Two Little Pilgrims' Progress/"Well—Jem!"
HOW tired they were when they came out from the world of pictures into the world of thronging people! How their limbs ached, and they were brought back to the realisation that they were creatures with human bodies, which somehow they seemed to have forgotten.
When they stood in the sunshine again Robin drew a long breath.
"It is like coming out of one dream into another," he said. "We must have been there a long time. I didn't know I was tired, and I didn't know I was hungry; but I am. Are you?"
She was as tired and hungry as he was.
"Dare we buy a sandwich to eat with our eggs?' she said.
"Yes, I think we dare," Robin answered. "Where shall we go and eat them?"
There was no difficulty in deciding. She had planned it all out, and they so knew the place by heart that they did not need to ask their way. It was over one of the fairy bridges which led to a fairy island. It was softly wooded, and among the trees were winding paths and flowers and rustic seats and quaint roofs peering above the greenness of branches. And it was full of the warm scent of roses growing together in sumptuous thousands, their heavy sweet heads uplifted to the sun, or nodding and leaning towards their neighbour clusters.
The fairy bridge linked it to the wonderful world beyond, but by comparison its bowers were almost quiet. The crowd did not jostle there.
"And we shall be eating our lunch near thousands and thousands of roses. It will be like the Arabian Nights. Let us pretend that the rose who is queen of them all invited us—because we belong to nobody," Meg said.
They brought the modest addition to their meal and carried the necessary ever-present satchel to their bower. They were tired of dragging the satchel about, but they were afraid to lose sight of it.
"It's very well that it is such a small one, and that we have so little in it," Robin said.
They chose the most secluded corner they could find, as near to the Rose Garden as possible, and sat down and fell upon their scant lunch as they had fallen upon their breakfast.
It was very scant for two ravenously hungry children, and they tried to make it last as long as possible. But scant as it was and tired as they were, their spirits did not fail them.
"Perhaps if we eat it slowly it will seem more," said Meg, peeling an egg with deliberation, but with a very undeliberate feeling in her small stomach.
"Robin, did you notice our man?"
"I saw him, of course," answered Rob. "He's too big not to see."
"I noticed him," continued Meg. "Robin, there's something the matter with that man. He is a gloomy man."
"Well, you noticed him quickly," Robin responded, with a shade of fraternal incredulity. "What's happened to him."
Meg's eyes fixed themselves on a glimpse of blue water she saw through the trees. She looked as if she was thinking the matter over.
"How do I know?" she said. "I couldn't. But somehow he has a dreary face—as if he had been thinking of dreary things. I don't know why I thought that all in a minute—but I did, and I believe it's true."
"Well, if we should see him again," Robin said, "I'll look and see."
"I believe we shall see him again," said Meg. "How many eggs have we left, Robin? "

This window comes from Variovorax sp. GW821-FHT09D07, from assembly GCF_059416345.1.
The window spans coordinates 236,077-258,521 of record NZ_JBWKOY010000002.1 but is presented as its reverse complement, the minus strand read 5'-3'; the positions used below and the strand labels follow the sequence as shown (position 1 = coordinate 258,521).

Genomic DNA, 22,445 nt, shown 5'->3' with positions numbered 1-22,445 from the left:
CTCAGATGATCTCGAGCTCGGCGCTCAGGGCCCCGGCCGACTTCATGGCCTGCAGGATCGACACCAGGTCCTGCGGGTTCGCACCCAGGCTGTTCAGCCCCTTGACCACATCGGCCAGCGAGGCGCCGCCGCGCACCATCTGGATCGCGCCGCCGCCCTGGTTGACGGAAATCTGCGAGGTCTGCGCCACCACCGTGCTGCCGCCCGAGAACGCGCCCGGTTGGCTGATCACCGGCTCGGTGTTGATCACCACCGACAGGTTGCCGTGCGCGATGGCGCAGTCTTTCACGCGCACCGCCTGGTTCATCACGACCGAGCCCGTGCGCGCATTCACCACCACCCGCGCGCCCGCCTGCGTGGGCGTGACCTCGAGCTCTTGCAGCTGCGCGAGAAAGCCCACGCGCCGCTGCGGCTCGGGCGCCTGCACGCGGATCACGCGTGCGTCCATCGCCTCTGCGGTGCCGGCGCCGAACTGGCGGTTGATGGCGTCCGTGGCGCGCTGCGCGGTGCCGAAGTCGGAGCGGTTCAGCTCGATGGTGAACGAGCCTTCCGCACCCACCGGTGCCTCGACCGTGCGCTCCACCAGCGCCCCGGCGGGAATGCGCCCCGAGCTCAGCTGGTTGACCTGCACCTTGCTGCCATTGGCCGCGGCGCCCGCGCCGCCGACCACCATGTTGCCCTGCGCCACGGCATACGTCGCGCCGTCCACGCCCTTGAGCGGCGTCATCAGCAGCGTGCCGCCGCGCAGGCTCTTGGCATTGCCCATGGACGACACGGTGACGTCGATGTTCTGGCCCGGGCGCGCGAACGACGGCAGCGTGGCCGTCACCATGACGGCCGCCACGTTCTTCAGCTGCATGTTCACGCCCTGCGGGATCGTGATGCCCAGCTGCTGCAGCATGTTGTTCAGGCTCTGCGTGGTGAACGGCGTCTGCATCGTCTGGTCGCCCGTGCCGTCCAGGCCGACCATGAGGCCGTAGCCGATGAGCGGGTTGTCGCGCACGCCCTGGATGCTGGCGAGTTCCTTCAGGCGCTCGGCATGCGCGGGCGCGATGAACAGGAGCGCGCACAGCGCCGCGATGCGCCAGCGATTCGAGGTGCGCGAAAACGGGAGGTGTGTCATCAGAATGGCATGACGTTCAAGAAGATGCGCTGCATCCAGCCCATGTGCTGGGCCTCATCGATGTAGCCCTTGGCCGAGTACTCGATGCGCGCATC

"We only brought three dozen," he answered, looking into the satchel. "And we ate seven this morning."
"When you have nothing but eggs you eat a good many," said Meg reflectively. "They won't last very long. "But we couldn't have carried a thousand eggs, even if we had had them." Which was a sage remark.
"We shall have to buy some cheap things," was Robin's calculation. "They'll have to be very cheap though. We have to pay a dollar, you know, every day to come in, and if we have no money we can't go into the places that are not free—and we want to go into everything."
"I'd rather go in hungry, than stay outside and have real dinners, wouldn't you?" Meg put it to him.
"Yes, I would," he answered. "Though it's pretty hard to be hungry."
They had chosen a secluded corner to sit in, but it was not so secluded that they had it entirely to themselves,
Just after they sat down and opened their satchel they saw two people turn into the place they had hit upon as the one where they would be the least likely to be disturbed by passers-by. But these were not passers-by, and did not look as if they were likely to disturb anyone. They were evidently on the lookout for a quiet spot themselves. They seemed to be a young country couple, husband and wife, plain and awkward, and making the most of their holiday visit to the Fair. They looked simple and primitive and good-natured, and as if they had been enjoying themselves immensely. The man was tall and broad-shouldered and gawky. He had on a broadcloth coat which shone with obtrusive newness, wrinkled on the shoulders, and was too short in the sleeves. He had a starched shirt-front and collar, which the heat had destroyed the stiffness of, and which were at once creased and crackling; he wore a Derby hat, rather too small for him and set on the back of his head. He was neither handsome nor particularly intelligent-looking, but he had a face which somehow said he was a good fellow just as surely as he was a very unfashionable one. His wife was of the same style as himself. She was tall and big-boned; her dress did not fit her, and was a desperate country dressmaker attempt at following the prevailing fashion, though at a very safe distance. But she had a nice common face too, and while it was glowing and shining with heat, it was also glowing and shining with enjoyment.
Both Robin and Meg cast a quiet glance over them as they drew near.